Abstract 14: T Cells Mediate Angiotensin II-induced Aortic Stiffening
Clinical studies show an association between inflammation and arterial stiffness. We and others have shown that T cells are involved in hypertension; however their role in aortic stiffening is unknown. We hypothesized that T cells mediate angiotensin II-induced aortic stiffening. Using a pressurized myograph system, we determined aortic stiffness and quantified this using a distensibility index (DI), defined as the percent change in aortic outer diameter from 75 mmHg to 125 mmHg. Angiotensin II (490ng/kg/min for 14 days) markedly decreased the distensibility index in C57Bl/6 mice (23.8±5.5 v.s. 8.9±4.1, p<0.01, n=8), and this was almost completely prevented in RAG-1-/- mice (18.3±4.0, p<0.01 compared with C57Bl/6, n=8). Adoptive transfer of pan T cells into RAG-1-/- mice restored aortic stiffness in RAG-1-/- (11.9±2.6, p<0.05, n=5). The effect of T cell-derived pro-inflammatory cytokines on aortic stiffening was examined using interferon-γ (IFN-γ-/-) and IL-6-/- mice. Deficiency of INF-γ partially restored aortic distensibility (17.0±3.5 v.s. 8.9±4.1, p<0.01, n=8) compared C57Bl/6 mice treated with angiotensin II. Aortic distensibility was also preserved in IL-6-/- mice (19.9±5.9 v.s. 8.9±4.1, p<0.01, n=8) treated with angiotensin II. In contrast to these functional alterations, the increase in collagen caused by angiotensin II was similar between wild-type and RAG-1-/- mice. There was no change in elastin abundance with angiotensin II treatment or in different mouse strains. In conclusion, T cells are essential for angiotensin II-induced collagen deposition, vascular hypertrophy and aortic stiffening. Part of these effects could be mediated by pro-inflammatory cytokines such as INF-γ and IL-6. These likely mediate aortic stiffening by altering properties of elastin and collagen such as crosslinking, rather than alter total abundance of these proteins.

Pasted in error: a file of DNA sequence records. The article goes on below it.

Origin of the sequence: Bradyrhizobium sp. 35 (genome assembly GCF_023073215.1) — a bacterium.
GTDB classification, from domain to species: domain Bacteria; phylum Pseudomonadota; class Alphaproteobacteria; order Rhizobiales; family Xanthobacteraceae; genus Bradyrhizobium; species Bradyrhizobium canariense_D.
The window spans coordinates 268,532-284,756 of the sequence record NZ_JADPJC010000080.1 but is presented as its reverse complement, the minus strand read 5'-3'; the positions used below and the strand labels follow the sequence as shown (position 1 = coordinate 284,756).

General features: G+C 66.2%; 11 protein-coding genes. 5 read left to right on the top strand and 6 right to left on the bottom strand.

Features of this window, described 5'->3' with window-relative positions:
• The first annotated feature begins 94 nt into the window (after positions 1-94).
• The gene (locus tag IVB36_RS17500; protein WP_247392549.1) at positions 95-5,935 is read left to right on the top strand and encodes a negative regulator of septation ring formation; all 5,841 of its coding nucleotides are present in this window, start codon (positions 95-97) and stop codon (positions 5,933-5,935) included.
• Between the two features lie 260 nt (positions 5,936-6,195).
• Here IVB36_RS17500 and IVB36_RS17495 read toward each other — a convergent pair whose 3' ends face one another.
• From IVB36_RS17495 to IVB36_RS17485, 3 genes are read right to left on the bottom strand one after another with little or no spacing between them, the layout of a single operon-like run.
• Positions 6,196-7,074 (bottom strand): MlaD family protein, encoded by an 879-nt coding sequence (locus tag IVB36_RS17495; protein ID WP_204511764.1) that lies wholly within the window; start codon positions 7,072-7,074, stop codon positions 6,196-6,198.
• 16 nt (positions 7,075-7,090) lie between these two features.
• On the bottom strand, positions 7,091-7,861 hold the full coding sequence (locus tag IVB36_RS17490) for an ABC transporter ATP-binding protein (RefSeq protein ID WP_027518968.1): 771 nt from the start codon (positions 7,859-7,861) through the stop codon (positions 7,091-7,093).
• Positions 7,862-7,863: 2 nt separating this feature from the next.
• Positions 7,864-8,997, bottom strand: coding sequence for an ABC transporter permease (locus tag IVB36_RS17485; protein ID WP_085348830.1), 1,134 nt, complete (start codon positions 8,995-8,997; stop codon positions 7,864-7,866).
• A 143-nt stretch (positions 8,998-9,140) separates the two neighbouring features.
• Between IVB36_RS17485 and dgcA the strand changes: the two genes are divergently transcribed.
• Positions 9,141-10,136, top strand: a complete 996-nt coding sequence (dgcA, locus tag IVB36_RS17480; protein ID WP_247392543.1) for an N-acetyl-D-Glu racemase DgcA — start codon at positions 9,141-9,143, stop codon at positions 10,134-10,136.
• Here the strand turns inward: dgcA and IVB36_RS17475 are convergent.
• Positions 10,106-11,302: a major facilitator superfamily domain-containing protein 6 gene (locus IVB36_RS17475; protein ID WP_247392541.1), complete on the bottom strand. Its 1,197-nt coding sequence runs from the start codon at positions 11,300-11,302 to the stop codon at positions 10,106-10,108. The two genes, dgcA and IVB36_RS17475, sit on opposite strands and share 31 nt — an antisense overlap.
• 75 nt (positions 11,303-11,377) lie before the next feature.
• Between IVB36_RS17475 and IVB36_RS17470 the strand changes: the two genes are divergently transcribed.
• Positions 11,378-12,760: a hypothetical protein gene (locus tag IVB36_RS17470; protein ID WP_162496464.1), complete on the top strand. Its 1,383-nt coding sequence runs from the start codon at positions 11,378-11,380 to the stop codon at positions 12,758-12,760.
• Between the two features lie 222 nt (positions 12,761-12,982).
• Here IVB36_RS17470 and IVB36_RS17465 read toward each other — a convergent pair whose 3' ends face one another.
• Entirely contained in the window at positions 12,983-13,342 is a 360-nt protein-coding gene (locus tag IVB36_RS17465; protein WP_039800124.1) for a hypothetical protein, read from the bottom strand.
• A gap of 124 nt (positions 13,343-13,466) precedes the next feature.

- © 2012 by American Heart Association, Inc.